Why I think we won the battle against software patents

After many years talking about the damages to innovation created by patents on software, I believe that the we can consider the battle won: the free software/open source movement should focus its attention on other battles.  While I agree with Florian Mueller that the Europeans are still pestered by patents on software, I believe that our campaign was to mainly raise wider awareness.

During the long march to reject the directive on ‘computer implemented inventions’ we put the issue of software patents in front of millions of Europeans, thousands of small businesses and hundreds of MEPs. We convinced the majority of  MEPs to reject, for the first time ever, a Directive approved by the Council. We started a debate about the threats to innovation posed by patents and we made sure the business community knew about the risks to their activity. The issues of patents on software and math are now visible to all those affected in the business community: entrepreneurs, small-and medium-size businesses and big business.

The business community at large is the ultimate victim of software patents. With trolls constantly at work, all companies face potential damage. Companies, small and big, are now aware of the problem and the debate about how to fix it is now a fire that burns on its own. Academics publish a lot more papers and research projects demonstrating that the current patent system is broken and dysfunctional and may be harming economic development of the US.

Looking at it strictly from the perspective of the free software movement: we won! We did our job, software patents are now a mainstream issue, our arguments are being pushed forward by people with vast resources, much more than the FSF or OSI can put together. I believe that Google, HTC, Apple, Microsoft etc. are the main victims of this stupid system. Some argue that the whole US and European commercial power is being harmed in the competition with China. Let them finish the fight: they have all reasons to want to change the system.  We as the free software movement can continue provide expertise when needed, follow the progress of the issue.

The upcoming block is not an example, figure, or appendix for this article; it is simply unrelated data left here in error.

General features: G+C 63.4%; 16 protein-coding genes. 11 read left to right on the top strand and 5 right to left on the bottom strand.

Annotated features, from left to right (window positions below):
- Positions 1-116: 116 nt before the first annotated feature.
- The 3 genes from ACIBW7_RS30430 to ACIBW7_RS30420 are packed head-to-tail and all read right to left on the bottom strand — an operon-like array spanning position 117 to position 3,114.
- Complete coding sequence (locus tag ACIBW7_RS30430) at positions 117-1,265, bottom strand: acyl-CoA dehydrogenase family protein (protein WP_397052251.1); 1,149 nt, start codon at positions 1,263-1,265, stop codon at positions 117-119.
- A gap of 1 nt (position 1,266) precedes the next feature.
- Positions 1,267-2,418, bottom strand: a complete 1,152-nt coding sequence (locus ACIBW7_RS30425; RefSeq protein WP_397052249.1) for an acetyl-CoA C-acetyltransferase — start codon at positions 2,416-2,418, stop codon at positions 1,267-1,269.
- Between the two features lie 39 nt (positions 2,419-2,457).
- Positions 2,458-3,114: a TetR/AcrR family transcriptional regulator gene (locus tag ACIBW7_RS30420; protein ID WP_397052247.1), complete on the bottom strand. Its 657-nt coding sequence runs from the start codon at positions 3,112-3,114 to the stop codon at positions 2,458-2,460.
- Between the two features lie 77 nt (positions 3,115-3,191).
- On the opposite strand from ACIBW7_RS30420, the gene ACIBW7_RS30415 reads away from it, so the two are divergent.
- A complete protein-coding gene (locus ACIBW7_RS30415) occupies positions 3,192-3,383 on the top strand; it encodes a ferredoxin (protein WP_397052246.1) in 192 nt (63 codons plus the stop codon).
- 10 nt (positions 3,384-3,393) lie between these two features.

We need to liberate resources and energy for other fights that are still not mainstream: online privacy, DRM and locked devices are some that come to mind.

I believe that the victory in the European Parliament was and still is a full clear victory.  As Jack Welch teaches: celebrating a victory is always a good thing, even a small one.

Another brick falls on the US patent system

It looks like the US patent system, that the free software movement has been fighting for the past 25 years, is dying.

First academia started questioning its usefulness (back in 1958), then the conservative cultural circles at WSJ.’  In the recent Blisky case, the U.S. Court of Appeals for the Federal Circuit put the software patents on shaky ground.

IBM threw the last, heaviest brick on the patent system announcing that it will increase by 50% the number of inventions that it releases in the public domain, instead of patenting them. The press release estimates a total of about 3,000 inventions by IBM during 2009. Even more interesting:

its planned increase in publishing inventions will focus on those technology areas that will increase the build out of a new, smarter infrastructure.

which sounds like that to enable innovation you need to get rid of patents. Another interesting piece of IBM’s press release:

Publication of technological information is one means to “promote the Progress of Science and useful Arts,” the phrase in the U.S. Constitution giving the Congress the power to enact patent laws. Publication protects inventors from allegations of infringement by placing the intellectual property into the body of prior art. Publications also improve patent quality, since they can be cited by patent offices in limiting the scope of patent applications. Publication also helps spur follow-on innovation that ensures dynamic business growth.

Isn’t this what have we’ve been saying for the past 20 years?

IBM full press release

Openmoko forced to fight a patent troll

Instead of innovating the mobile business, OpenMoko is now forced to divert energy on a battle against an Italian patent troll. From a message to the OpenMoko mailing lists:

The short story is that we are in a protracted battle with some patent trolls. Google for Sisvel. In order to get ourselves in a stronger position, we want to make sure no copies/instances/whatever of patent-infested technologies like MP2 and MP3 exist on our servers. Our phones never shipped with end-user MP3 playback features, but we want to use this opportunity to make sure it’s not even in some remote place somewhere.

The Neo Freerunner never shipped with software support for MP2 and MP3, so I wonder what the infringment claim is. I couldn’t find many info online about the case. Does anybody know more about it?

Re: RESEND(Wrong Thread): IMAGE/MP3 licensing issue. [LWN.net].